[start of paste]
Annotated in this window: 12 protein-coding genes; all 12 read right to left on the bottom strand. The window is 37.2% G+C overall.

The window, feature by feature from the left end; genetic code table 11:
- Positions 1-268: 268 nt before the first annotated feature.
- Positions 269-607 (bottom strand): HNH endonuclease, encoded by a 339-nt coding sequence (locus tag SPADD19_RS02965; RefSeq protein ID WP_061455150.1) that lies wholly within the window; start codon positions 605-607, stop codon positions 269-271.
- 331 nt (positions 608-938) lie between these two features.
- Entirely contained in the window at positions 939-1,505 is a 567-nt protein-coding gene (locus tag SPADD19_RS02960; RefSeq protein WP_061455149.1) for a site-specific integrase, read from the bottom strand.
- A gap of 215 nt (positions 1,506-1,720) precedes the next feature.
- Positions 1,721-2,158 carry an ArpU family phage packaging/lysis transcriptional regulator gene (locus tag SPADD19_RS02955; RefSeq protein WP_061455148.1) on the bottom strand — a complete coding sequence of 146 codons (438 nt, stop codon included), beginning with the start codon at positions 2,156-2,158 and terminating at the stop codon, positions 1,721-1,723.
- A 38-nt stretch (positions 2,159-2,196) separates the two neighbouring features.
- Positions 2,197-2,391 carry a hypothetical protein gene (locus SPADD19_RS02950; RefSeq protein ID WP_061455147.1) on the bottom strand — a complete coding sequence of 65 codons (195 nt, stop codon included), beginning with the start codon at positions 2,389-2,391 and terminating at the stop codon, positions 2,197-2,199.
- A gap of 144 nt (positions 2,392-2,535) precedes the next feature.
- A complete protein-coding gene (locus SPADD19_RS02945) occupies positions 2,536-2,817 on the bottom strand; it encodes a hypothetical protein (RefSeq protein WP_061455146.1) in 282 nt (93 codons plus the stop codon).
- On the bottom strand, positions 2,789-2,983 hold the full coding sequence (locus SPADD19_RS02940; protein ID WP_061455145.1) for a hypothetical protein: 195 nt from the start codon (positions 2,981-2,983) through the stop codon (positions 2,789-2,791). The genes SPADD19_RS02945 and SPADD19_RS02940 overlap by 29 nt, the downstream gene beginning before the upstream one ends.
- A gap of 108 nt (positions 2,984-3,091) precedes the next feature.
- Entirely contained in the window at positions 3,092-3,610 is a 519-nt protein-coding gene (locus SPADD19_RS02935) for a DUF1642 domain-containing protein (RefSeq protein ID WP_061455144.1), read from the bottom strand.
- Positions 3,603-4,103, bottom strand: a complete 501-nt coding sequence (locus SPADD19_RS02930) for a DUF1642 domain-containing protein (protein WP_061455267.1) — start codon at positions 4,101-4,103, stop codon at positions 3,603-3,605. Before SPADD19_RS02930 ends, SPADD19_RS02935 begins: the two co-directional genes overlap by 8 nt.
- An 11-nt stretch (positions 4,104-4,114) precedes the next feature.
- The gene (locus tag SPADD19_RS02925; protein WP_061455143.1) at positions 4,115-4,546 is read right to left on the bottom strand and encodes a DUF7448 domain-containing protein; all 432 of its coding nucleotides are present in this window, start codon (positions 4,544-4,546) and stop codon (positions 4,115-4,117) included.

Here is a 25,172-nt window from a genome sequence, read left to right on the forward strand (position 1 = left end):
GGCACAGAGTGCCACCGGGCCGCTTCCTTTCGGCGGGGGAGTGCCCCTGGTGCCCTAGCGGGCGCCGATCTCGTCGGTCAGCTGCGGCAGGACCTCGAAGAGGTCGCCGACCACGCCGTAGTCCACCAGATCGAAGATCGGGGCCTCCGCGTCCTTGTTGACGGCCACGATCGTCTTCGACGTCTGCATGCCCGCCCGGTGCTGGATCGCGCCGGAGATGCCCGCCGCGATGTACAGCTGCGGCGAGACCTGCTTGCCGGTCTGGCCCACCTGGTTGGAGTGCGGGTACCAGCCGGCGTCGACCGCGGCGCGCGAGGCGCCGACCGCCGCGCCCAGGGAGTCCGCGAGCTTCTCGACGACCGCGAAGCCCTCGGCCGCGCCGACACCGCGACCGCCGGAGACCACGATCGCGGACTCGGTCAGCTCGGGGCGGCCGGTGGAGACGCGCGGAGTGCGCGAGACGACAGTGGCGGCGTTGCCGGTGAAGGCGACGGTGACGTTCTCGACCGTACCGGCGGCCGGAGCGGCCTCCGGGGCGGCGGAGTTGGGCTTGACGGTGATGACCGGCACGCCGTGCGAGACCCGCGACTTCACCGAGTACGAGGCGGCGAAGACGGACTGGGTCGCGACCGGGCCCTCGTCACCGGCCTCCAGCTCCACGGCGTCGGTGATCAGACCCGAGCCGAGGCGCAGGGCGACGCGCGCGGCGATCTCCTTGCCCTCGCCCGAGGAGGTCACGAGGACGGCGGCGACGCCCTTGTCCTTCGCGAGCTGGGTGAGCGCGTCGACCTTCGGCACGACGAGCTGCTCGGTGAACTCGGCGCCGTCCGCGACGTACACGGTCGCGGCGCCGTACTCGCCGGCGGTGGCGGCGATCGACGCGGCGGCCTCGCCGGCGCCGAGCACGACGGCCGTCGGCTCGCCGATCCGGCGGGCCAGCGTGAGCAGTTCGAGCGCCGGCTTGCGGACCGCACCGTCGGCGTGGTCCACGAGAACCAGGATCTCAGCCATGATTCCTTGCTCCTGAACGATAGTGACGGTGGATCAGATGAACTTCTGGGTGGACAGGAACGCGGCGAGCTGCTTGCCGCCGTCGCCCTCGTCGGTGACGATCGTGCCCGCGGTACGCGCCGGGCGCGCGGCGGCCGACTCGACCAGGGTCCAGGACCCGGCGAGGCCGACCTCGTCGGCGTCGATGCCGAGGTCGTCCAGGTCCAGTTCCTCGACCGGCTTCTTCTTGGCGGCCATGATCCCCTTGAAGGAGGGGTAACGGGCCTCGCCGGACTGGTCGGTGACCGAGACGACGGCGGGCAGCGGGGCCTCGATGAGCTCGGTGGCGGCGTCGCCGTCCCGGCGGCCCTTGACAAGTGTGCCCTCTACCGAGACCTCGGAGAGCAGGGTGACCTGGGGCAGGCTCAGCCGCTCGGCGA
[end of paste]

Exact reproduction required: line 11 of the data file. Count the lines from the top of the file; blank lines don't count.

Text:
- A gap of 144 nt (positions 2,392-2,535) precedes the next feature.